Bailey has always been a winner

The following story was published by David Potchak in 2005. It is being republished in recognition of Don Bailey’s retirement as head football coach at Forest Hills.

In the midst of the boney piles, coal dust and mine sulfur drainage, the town of St. Michael is neatly tucked away as part of Cambria County.

Back in the day, the town was noted for its Catholic church, elementary school, its blue-collar workers, its cultural heritage, and without a doubt, for its football players.

Coach Sam Plummer and an ethnic mix of players’ names such as Matsko, Slonac, Yochimowitz, DiMuzio and Blanchetti have left many cleat prints in both the gridiron and in the memories of the folks residing in the legendary township.

Some went on as far as Michigan State and played in the Rose Bowl in Pasadena, while others left their mark only in the turf of the G.H. Miller Stadium in Sidman.

St. Michael and Adams Township are now part of the Forest Hills School District. Thus, the pathway to the “Friday Night Lights” was well lit long before Don Bailey and the present-day Rangers made their way to the forefront of area high school football.

If you reside in the Laurel Highlands and are not comatose, you are no doubt conscious of Bailey, his Rangers and their reputation. And I am sure you also know that Bailey was once the superintendent of schools in Forest Hills.

What you may find interesting, however, are some recollections of the past that made me aware of Bailey’s winning personality and leadership long ago.

Part of winning at anything is to find a competent leader. I first noticed Don “Beetle” Bailey and his leadership abilities at the ripe old age of 10.

I had recently joined the Adams Township Little League program and was a member of the Sidman Dodgers. Bailey was a catcher for the St. Michael Yankees. Our coach, Mike Matsko, managed all four teams, which included the Creslo Indians and the St. Michael Pirates, too.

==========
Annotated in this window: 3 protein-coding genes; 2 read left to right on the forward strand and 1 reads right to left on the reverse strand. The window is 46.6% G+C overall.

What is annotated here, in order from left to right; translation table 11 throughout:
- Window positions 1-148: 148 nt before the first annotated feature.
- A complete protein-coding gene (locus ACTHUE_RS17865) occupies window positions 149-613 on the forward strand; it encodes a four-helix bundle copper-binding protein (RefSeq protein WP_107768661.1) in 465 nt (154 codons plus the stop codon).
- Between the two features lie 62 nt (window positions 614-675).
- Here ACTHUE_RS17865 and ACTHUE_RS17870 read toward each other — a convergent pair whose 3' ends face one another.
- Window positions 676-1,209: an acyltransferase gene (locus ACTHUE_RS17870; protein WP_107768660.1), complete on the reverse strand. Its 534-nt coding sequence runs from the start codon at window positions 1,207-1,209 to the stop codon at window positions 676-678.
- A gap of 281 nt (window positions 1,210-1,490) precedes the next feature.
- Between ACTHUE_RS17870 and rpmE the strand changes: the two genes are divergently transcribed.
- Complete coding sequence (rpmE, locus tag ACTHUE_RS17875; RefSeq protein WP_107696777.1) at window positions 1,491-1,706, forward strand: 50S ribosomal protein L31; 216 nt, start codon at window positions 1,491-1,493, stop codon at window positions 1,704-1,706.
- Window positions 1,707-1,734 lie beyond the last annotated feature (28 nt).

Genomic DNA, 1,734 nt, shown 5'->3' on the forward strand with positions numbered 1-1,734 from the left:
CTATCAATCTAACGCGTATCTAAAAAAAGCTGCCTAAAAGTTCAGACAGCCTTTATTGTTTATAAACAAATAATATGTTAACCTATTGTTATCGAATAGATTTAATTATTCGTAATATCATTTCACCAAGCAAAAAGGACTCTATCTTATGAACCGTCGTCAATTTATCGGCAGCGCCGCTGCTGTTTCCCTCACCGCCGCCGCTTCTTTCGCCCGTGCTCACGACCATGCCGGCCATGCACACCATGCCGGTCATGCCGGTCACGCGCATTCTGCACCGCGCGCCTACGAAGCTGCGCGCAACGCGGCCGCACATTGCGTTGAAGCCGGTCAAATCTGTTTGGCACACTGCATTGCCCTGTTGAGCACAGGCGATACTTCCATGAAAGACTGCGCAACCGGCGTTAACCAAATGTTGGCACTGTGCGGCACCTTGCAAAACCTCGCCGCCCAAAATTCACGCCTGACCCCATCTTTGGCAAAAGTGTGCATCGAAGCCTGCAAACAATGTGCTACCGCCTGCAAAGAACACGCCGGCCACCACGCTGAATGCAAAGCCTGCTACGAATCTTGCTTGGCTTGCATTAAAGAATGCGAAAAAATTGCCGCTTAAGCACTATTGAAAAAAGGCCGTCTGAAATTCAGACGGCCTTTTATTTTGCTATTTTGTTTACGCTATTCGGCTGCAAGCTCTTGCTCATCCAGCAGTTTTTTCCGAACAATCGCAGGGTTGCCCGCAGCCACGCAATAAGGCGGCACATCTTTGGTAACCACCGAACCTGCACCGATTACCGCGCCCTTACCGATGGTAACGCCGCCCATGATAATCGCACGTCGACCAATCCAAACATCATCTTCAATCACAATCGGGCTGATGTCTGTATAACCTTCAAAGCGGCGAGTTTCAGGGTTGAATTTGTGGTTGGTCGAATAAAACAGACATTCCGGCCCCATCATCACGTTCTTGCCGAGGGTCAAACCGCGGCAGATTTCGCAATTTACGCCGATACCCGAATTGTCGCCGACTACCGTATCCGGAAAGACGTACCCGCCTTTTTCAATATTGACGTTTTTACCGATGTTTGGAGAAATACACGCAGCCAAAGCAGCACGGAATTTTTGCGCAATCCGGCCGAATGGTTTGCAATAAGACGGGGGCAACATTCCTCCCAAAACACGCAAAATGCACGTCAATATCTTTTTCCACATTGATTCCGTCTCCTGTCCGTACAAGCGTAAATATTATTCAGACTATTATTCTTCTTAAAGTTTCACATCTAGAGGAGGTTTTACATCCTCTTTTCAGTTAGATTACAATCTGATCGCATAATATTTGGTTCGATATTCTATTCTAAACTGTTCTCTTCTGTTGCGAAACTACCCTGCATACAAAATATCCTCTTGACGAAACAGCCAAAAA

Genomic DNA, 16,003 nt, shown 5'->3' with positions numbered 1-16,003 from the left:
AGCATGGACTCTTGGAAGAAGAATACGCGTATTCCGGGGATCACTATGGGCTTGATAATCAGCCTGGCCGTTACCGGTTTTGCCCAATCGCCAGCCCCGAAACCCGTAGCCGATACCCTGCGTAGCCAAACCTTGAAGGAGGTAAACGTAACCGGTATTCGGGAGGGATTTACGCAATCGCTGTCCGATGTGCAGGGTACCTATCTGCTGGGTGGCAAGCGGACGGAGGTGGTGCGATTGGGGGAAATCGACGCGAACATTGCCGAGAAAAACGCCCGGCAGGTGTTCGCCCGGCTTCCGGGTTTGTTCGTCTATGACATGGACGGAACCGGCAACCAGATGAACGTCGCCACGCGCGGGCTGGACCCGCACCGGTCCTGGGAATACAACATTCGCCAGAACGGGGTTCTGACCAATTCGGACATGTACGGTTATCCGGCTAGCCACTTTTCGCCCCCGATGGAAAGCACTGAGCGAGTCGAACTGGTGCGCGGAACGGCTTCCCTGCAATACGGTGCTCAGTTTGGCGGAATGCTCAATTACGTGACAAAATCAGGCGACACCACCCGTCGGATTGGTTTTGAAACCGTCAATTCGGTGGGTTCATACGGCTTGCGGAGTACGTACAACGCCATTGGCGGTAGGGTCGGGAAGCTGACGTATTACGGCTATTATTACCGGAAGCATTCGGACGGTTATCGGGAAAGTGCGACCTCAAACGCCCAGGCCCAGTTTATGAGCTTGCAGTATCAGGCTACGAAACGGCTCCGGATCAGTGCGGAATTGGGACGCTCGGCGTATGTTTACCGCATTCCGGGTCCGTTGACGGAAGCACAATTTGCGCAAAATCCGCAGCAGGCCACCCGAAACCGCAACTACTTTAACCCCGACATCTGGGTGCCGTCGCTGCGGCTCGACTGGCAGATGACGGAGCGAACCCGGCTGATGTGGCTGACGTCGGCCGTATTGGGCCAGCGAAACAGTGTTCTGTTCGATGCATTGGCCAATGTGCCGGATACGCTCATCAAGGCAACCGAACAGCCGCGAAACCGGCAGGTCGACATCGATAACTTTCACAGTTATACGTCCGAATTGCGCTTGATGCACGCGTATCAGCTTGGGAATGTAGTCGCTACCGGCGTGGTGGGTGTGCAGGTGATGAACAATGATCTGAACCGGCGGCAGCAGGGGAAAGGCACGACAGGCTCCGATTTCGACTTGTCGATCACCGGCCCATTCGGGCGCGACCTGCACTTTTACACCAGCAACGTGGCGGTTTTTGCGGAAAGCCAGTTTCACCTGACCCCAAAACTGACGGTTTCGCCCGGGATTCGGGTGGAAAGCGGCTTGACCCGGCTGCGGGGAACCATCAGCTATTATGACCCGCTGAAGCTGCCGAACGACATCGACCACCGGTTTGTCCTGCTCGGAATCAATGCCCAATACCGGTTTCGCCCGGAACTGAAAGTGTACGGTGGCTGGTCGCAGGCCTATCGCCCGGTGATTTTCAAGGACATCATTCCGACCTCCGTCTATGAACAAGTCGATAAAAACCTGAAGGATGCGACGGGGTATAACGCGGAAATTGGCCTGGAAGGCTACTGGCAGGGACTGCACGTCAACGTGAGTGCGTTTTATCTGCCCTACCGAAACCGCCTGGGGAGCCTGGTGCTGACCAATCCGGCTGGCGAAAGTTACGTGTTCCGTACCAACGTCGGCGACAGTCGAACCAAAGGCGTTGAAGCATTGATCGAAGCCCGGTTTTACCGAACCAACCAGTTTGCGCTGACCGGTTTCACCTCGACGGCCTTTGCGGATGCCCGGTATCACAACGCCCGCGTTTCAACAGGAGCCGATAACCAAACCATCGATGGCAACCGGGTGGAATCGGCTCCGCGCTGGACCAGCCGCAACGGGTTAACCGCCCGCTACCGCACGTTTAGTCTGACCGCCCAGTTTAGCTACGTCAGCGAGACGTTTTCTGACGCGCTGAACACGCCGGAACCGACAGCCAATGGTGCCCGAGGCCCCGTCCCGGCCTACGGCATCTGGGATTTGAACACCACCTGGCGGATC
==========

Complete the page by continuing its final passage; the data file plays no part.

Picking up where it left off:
It made little difference that one coach attempted to teach baseball skills to four different teams, as Bailey took over from his catcher position and ran the show for the Yankees. I might add: They won the league title during those years in which Beetle (age 11 at the time) was the catcher.

A few years later, Bailey was the workhorse running back for the Adams’ Blue Hornets Junior High football team. He was in the ninth grade and had been a starter for three years. I was a rookie quarterback and in grade eight.

While chatting with my buddies on the bench and not paying one iota of attention to the game situation, I failed to notice that the starting quarterback, Ray Danel, was injured and lying on the field.

A call for “Potchak” woke me up in a hurry. Our coach, Mr. Shirt, was calling me to go out into that huddle and finish the game.

Sick to my stomach and nervous, I looked at our coach with what must have been a shocked expression on my face.

“Get in there!” he yelled, but never gave me so much as one play to run.

The huddle was silent. My teammates, all older than I, had been coached well and knew that only the quarterback was allowed to speak. There was a problem, though: I could say nothing. I froze.

Bailey flipped out his mouthpiece. The site of his red face, black eye-paint and entire body dripping with sweat frightened me back to reality. I might add that Bailey was the same size then as he is today.

He was a full-grown man at age 14 and his arms possessed girth more fitting to my thighs.

“44 dive,” he grunted.

I repeated the play, broke the huddle and took the snap from the center. The play was a handoff to Bailey, and he promptly ran the ball hard for 15 yards.

As we re-grouped in the huddle, he took his mouthpiece out again, and said, “Good job.”

I felt like Joe Namath. Bailey’s meager communication to me spoke volumes. I was fine the rest of the game, and we beat Shade that day by three touchdowns.

That was the last year of existence for the Adams-Summerhill School District.

Bailey went on the next year to start in three sports for three years for Forest Hills. After setting rushing records for the Rangers, he then played football in college in Illinois, too.

The rest, as they say, is history.

To those of us who know Bailey, his many accomplishments were never a surprise. He was a natural leader in his youth and still is today. He inherited a blue-collar worth ethic, a drive to success and a never-say-die attitude.

His laurels today include a stint as the superintendent of schools at Forest Hills, and he’s a member of the Pennsylvania Football Coaches Hall of Fame.

Whether he’s coaching, running a school district, raising a family, or just being a pappy, he is a winner and always will be. And he is deserving of any accolade that he may receive.

(Potchak resides in New Enterprise.)

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